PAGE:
- Be responsible for our own spiritual growth (1 Pet 2:1-2).
Children and those with certain mental handicaps do not have that ability, and God only holds us accountable for what we are able to do (2 Cor 8:11-12). Just like children, they will go to heaven.
(This question is a follow up to “Whose Servant?”)
Help me understand how Philippians 1:1 deals with elders having scriptural oversight over deacons? How does this passage say that "deacons serve elders"?
Dear Context Please,
In hindsight, Php 1:1 does seem like a rather obscure reference without a little clarification. Our point was that the only time that deacons are ever mentioned is with elders. There are multiple references of elders without deacons, but zero Bible examples of deacons without elders. Paul told Titus of the urgency to appoint elders in every church (Tit 1:5). Paul and Barnabas appointed elders in the congregations that they had started (Acts 14:23). As Paul said, the elders have the responsibility to feed the church (Acts 20:28), and that is the pattern we see over and over again. Congregations need elders because elders lead those congregations. On the other hand, we are never told that congregations have that same need for deacons, nor do we see any congregations that had deacons without elders. Php 1:1 was a reference (albeit all too vaguely) to that fact.
The word ‘deacon’ just means ‘servant’ and is used throughout the Scriptures. Matt 22:13 uses the same Greek word to describe a king’s servants. Rom 15:8 refers to Jesus as a deacon of God to the Jews. Deacons are always mentioned alongside those that they serve. Since the deacons we are talking about are never mentioned without elders, the implication is that the deacons serve the elders, and if you don’t have elders, you wouldn’t have deacons… the exact pattern we see throughout the New Testament churches.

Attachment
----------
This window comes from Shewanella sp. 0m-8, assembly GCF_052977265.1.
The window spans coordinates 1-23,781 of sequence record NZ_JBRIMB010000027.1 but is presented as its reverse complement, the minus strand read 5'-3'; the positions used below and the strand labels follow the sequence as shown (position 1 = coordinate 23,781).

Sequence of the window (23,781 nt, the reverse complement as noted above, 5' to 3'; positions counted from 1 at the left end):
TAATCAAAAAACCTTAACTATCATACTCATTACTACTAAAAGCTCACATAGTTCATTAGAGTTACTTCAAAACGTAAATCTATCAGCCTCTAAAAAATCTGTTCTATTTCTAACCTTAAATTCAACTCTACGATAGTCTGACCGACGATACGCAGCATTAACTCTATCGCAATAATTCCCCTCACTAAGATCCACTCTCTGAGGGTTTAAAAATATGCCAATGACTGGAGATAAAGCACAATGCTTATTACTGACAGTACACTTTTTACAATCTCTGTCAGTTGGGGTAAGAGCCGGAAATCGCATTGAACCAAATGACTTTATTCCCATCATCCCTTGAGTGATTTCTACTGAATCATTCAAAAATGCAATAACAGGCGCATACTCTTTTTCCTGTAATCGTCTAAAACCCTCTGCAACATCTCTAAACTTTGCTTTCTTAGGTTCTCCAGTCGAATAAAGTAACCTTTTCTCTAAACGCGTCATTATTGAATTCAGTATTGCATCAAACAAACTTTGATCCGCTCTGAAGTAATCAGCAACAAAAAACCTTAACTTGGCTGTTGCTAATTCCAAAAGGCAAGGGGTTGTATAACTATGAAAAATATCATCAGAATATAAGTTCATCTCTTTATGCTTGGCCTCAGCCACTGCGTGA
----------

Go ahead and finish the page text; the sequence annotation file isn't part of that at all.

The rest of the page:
The Bible gives no example of a congregation having deacons without elders. Where the Bible is silent, we must be to (1 Cor 4:6). Hope that provides the clarification we should have given in our first answer.
Sixteen years ago, when I was nine years old, I made a profession of faith and was baptized, but I don't think I fully understood what it means to truly follow Christ until years later when I was in college. As a child, I thought you just had to mentally believe and not follow Christ. Is there any biblical reason why I could not be baptized a second time now that I fully understand what it means to be a Christian?
Older And Wiser
Dear Older And Wiser,
The word ‘baptism’ simply means ‘immersion’ – it is the reason for your immersion that makes baptism a soul-saving act. When we understand that baptism saves us from our sins (1 Pet. 3:21) and are baptized by the authority of Christ (Acts 2:38) and believe in His Name (Mk. 16:16), then that baptism saves us. Many people are baptized without understanding these things… in which case, they just get wet. You will have to evaluate for yourself whether or not you understood what you were doing when you were baptized. If you did, there is no need for re-baptism. If you believe you didn’t know what you were doing, then you should be rebaptized.